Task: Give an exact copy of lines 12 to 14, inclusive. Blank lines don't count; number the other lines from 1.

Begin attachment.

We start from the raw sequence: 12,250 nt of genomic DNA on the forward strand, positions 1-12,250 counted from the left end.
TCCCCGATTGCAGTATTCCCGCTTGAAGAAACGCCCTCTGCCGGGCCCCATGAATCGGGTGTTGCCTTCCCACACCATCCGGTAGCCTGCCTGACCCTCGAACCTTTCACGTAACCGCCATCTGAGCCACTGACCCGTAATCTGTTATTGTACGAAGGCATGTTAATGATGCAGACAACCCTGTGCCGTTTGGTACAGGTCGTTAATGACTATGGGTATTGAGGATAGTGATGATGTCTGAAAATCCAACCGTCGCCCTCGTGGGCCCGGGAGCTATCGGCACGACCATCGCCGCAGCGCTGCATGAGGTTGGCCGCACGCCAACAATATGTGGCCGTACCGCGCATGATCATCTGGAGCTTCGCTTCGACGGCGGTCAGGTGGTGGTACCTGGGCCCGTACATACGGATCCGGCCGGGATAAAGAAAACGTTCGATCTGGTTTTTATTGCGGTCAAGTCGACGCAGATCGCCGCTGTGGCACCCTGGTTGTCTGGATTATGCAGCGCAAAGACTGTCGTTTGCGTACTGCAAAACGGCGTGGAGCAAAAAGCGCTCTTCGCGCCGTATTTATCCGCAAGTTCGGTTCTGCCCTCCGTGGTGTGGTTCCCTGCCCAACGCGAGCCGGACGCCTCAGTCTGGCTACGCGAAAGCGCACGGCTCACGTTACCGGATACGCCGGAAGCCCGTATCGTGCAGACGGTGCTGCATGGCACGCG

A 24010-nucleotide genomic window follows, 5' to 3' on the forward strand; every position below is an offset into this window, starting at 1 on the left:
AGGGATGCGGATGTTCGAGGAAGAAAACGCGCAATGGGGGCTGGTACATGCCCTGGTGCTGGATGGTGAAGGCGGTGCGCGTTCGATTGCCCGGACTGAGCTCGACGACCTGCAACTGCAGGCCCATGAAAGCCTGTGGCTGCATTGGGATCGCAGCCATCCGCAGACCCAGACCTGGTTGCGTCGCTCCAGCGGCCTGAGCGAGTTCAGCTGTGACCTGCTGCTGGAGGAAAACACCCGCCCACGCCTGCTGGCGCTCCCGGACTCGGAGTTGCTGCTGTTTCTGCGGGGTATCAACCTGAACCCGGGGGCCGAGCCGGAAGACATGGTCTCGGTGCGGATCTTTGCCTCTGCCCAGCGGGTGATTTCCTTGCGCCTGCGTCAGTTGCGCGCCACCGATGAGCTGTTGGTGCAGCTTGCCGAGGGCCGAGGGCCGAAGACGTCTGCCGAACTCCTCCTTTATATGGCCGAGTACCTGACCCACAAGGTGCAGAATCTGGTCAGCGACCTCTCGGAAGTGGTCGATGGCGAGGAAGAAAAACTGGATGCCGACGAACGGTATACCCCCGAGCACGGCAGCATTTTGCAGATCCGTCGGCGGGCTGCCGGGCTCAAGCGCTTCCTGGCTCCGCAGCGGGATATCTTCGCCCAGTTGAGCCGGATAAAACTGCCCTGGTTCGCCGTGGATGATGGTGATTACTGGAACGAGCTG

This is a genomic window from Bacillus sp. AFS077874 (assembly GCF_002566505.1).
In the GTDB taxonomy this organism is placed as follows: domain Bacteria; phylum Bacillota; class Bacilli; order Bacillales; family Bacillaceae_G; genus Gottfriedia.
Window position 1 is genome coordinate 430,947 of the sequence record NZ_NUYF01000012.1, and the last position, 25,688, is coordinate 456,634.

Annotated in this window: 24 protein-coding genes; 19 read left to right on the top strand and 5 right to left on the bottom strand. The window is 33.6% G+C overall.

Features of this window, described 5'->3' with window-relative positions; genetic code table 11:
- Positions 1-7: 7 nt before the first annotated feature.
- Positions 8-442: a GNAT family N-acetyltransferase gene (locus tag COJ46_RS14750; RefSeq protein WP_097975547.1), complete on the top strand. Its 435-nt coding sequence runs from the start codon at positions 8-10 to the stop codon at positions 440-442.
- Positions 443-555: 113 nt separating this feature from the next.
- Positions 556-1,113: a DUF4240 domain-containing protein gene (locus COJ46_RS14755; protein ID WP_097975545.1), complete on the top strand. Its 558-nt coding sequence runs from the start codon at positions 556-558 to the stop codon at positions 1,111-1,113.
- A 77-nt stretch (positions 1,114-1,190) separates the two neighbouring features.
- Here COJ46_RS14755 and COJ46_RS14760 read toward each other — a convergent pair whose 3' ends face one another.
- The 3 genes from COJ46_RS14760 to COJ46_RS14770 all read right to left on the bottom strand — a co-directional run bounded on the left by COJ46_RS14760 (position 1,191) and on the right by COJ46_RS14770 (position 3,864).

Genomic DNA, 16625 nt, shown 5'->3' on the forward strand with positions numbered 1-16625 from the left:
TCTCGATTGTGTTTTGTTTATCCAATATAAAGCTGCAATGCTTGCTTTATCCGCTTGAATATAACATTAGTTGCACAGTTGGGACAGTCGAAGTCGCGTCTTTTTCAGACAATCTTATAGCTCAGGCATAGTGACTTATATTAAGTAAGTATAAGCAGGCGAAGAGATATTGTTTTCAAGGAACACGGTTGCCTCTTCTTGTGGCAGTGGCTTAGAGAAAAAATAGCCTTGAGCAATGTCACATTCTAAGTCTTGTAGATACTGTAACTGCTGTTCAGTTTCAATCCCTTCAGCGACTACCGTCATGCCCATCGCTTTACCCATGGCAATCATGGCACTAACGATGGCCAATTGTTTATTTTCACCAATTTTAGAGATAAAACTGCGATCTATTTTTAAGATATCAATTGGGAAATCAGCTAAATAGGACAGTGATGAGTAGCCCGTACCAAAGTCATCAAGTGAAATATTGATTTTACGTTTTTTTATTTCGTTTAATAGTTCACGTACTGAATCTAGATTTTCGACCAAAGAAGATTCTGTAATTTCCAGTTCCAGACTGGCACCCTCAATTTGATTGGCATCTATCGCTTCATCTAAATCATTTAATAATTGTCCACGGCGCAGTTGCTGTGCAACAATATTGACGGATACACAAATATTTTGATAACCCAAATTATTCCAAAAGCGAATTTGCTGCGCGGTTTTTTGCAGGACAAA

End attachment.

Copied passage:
- Positions 443-555: 113 nt separating this feature from the next.
- Positions 556-1,113: a DUF4240 domain-containing protein gene (locus COJ46_RS14755; protein ID WP_097975545.1), complete on the top strand. Its 558-nt coding sequence runs from the start codon at positions 556-558 to the stop codon at positions 1,111-1,113.
- A 77-nt stretch (positions 1,114-1,190) separates the two neighbouring features.